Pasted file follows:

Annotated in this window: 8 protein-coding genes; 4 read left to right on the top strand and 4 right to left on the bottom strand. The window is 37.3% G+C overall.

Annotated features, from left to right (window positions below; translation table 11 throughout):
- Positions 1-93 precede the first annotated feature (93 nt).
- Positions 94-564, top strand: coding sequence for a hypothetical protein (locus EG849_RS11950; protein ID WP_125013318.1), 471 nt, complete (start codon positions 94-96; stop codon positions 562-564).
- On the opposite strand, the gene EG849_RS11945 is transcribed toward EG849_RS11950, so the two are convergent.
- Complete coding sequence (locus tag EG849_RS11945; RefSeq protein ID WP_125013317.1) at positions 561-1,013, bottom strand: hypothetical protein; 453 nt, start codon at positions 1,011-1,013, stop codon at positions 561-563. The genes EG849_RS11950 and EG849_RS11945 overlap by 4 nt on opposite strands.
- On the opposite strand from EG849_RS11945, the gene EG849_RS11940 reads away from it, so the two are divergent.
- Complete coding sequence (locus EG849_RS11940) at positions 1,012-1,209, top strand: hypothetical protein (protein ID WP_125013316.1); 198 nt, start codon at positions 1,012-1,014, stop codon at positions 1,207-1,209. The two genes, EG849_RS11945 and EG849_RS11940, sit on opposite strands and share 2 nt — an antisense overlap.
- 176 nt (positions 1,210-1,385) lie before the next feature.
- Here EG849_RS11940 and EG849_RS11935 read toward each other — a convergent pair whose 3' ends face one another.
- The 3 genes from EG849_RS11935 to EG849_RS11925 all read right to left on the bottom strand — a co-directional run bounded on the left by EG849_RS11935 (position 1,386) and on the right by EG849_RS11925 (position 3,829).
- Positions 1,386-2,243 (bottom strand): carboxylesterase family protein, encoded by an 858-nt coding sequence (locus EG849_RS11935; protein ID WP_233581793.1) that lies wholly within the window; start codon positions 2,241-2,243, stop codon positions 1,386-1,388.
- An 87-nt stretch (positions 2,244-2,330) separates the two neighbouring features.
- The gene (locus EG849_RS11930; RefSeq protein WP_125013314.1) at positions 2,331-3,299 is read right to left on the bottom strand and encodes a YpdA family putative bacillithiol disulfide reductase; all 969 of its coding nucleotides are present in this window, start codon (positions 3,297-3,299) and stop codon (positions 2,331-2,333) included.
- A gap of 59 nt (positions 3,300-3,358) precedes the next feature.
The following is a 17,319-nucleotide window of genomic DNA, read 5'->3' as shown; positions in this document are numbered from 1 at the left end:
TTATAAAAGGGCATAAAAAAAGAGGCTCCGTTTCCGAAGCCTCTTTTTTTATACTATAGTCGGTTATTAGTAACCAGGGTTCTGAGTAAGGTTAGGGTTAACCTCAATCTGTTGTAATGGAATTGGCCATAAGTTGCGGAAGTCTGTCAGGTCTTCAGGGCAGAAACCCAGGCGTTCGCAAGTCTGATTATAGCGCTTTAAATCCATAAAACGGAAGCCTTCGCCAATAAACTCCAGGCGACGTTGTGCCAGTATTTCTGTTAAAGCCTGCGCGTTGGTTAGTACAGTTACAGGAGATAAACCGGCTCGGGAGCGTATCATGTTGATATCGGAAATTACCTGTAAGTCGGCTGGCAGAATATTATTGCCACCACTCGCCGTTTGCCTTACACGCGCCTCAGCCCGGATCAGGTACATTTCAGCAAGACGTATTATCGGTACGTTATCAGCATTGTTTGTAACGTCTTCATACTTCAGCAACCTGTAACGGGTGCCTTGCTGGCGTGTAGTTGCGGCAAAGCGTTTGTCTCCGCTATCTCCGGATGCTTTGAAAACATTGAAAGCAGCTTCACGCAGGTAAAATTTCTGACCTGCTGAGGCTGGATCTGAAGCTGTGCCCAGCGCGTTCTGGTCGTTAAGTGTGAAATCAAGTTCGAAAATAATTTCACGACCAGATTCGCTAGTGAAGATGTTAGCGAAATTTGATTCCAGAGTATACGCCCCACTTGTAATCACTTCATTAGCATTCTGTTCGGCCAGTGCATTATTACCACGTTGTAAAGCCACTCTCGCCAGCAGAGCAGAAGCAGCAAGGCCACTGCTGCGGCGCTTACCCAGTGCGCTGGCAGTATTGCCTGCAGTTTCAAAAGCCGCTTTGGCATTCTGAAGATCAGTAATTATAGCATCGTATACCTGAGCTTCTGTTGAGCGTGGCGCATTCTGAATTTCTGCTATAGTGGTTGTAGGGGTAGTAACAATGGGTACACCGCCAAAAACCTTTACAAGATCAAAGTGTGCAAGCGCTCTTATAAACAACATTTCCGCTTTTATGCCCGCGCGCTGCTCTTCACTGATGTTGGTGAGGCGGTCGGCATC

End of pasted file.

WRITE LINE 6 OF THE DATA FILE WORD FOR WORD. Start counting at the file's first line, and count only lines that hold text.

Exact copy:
- Complete coding sequence (locus tag EG849_RS11945; RefSeq protein ID WP_125013317.1) at positions 561-1,013, bottom strand: hypothetical protein; 453 nt, start codon at positions 1,011-1,013, stop codon at positions 561-563. The genes EG849_RS11950 and EG849_RS11945 overlap by 4 nt on opposite strands.